Juicy fruit: State dominates U.S. for Concords
By Andy Perdue
While the Washington wine grape market booms, even approaching the state apple industry in size and economic importance, there’s another grape industry that tops the nation in size: juice grapes.
Last year, Concord grape growers brought in nearly 200,000 tons of fruit — 3 percent over the prior year, valued at $41.8 million.
Though the industry got its start on the East Coast — the original Concord grape was developed in Massachusetts in the mid-1840s — and while states such as New York, Michigan and Pennsylvania are large growers, Washington has long been the nation’s No. 1 grower, with the Yakima Valley and Burbank areas in Walla Walla County being favorite areas for growers.
Concords in Washington date back at least a century, first planted near Outlook, in 1904. Through the years, they’ve been used to make juice, jelly, candy – even wine. Concords were the first grapes in Washington that were mechanically harvested in 1968.
The Concord gets its name from the town of Concord, Massachusetts, where Ephraim Bull propagated the original vine after selecting a single vine from the 22,000 he planted. It was developed from wild vines growing in North America and was brought to market in the 1860s by Thomas Welch. After it was pasteurized, it wouldn’t ferment, so it was used for church communion services.
Bull’s original Concord vine is alive and well at his home in Concord, still producing grapes each season.
Washington tends to lead the way, not only
in quantity but in quality. The reasons for this are myriad, but it comes down
the same reason Eastern Washington’s Columbia Valley produces world-class wine grapes: climate and irrigation.
Well-draining sandy soils and scant precipitation mean farmers apply water through irrigation, giving them control over the plants and their vigor. Also important is the perpetually blue skies that help the plants convert sunshine into sugar.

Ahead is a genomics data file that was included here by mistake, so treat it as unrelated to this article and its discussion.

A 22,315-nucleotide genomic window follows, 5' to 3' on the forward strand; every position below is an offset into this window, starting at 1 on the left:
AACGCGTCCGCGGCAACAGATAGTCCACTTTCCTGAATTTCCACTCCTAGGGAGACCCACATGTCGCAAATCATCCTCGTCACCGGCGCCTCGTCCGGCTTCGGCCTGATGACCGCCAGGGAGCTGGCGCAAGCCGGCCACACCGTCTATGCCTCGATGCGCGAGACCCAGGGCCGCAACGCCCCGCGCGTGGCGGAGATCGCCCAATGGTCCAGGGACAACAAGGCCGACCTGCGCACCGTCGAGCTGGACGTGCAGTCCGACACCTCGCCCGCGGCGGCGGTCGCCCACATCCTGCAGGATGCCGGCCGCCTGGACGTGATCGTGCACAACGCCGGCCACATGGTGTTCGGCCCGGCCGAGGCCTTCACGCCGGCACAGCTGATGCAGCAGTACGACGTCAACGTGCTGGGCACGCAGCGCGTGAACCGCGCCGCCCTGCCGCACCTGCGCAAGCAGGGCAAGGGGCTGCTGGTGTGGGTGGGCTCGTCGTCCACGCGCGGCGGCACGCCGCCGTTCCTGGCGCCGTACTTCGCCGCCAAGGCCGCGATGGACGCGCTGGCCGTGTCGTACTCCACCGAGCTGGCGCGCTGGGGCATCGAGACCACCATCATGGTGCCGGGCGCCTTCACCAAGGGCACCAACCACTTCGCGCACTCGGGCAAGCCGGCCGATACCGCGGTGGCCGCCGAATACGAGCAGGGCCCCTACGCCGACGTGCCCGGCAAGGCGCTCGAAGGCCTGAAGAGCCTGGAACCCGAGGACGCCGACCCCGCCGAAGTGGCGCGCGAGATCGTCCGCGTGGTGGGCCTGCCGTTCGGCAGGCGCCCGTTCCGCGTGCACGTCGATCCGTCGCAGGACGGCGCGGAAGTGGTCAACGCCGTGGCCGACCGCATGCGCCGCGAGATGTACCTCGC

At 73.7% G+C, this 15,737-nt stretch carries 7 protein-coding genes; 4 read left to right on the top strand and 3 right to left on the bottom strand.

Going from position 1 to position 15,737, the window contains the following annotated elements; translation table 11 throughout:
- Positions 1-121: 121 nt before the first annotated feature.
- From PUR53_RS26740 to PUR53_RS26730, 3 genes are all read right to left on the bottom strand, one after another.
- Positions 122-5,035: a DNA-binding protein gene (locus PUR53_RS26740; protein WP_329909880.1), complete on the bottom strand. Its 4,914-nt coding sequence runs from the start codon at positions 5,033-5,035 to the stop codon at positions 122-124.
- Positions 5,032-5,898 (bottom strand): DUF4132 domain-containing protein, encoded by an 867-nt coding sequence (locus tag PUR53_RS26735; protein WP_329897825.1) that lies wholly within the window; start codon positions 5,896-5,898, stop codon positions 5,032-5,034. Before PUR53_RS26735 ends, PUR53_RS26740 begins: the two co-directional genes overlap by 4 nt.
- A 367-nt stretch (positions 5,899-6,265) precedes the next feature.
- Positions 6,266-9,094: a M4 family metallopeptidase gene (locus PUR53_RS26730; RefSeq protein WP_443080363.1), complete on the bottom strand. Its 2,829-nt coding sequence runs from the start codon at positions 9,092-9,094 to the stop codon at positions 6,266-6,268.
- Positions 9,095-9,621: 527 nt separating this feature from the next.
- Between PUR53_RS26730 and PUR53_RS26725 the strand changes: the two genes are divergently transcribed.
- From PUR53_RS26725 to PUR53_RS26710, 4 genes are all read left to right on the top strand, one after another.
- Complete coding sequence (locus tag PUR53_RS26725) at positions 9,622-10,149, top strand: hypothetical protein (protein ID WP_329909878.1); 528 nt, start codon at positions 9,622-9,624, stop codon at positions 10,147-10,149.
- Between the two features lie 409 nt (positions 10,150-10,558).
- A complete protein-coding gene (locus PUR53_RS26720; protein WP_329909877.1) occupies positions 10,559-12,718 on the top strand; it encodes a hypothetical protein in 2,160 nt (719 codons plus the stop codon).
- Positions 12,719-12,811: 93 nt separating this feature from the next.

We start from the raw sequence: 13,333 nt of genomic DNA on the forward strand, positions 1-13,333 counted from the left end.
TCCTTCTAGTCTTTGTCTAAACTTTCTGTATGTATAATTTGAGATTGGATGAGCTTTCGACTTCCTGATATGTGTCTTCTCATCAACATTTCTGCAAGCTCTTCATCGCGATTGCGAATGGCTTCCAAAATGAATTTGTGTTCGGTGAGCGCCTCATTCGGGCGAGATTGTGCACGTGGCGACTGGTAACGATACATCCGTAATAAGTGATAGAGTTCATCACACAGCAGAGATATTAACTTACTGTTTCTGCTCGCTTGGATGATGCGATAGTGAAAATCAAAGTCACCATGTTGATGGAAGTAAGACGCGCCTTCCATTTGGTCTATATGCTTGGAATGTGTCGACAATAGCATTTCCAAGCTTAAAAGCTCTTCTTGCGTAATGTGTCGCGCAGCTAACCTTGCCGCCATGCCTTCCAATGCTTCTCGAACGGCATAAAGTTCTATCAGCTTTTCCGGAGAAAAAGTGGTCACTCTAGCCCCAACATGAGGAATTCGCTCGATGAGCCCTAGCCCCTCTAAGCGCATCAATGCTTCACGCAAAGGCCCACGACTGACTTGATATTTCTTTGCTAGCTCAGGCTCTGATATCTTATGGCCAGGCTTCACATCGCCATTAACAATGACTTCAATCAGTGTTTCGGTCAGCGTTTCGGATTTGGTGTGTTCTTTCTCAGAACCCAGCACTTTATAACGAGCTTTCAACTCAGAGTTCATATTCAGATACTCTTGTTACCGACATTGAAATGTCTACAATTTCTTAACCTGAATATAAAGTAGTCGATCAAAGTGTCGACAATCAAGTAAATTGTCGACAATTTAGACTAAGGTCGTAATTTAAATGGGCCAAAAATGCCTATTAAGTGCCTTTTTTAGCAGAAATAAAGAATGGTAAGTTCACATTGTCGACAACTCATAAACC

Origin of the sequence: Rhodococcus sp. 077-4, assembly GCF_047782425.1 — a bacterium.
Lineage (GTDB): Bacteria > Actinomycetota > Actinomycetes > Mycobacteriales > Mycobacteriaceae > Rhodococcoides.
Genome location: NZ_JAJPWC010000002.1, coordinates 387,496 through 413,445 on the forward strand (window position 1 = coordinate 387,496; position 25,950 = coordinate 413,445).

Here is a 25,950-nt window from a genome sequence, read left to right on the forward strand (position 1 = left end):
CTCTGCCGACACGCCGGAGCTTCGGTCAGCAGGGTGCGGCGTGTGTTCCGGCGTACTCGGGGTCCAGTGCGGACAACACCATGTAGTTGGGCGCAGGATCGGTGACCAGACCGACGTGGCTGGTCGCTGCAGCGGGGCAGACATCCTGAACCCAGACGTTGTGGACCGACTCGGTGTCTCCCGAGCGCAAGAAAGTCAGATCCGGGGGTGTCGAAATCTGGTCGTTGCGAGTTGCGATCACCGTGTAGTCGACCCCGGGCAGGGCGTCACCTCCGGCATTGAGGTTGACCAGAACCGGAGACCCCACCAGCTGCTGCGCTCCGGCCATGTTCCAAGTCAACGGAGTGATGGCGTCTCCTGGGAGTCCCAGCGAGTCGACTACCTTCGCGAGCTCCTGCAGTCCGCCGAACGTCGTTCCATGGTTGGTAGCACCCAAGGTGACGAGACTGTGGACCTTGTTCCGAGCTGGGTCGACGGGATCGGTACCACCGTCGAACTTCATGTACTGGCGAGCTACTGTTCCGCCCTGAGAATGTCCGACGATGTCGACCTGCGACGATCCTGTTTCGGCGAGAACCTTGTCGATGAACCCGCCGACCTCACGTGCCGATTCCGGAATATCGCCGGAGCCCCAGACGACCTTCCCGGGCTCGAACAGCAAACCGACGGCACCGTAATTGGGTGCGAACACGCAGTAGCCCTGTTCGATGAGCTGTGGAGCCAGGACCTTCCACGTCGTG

In the grape juice game, it’s all about sweetness.
Typically, Concord growers aim for grapes that are around 15 percent sugar, said Dick Boushey, a grower north of Grandview who also is on Welch’s board of directors.
For grapes to make red wine, the target often is 24 percent sugar.
Boushey, more famous as one of Washington’s top wine grape growers, planted Concords along County Line Road in 1980. He now farms about 90 acres of juice grapes, along with 220 acres of his own wine grapes and an additional 300 acres he manages for others, primarily on Red Mountain.
The mix works well for Boushey, primarily because he can use the same crews and the same farming equipment for juice and wine grape varieties.
Concords are a heavily mechanized crop. Today, everything from pruning to harvesting is done by machines, helping to make the crop less labor dependent and more profitable.
According to the U.S. Department of Agriculture, Washington produces more than half the nation’s half-million tons of Concords annually.
Concords are hearty vines, meaning they can withstand Washington’s occasionally harsh winters with little to no damage.
Boushey said the only year he saw damage was in the late 1970s, when severe cold caused widespread damage to the relatively tender wine grapevines.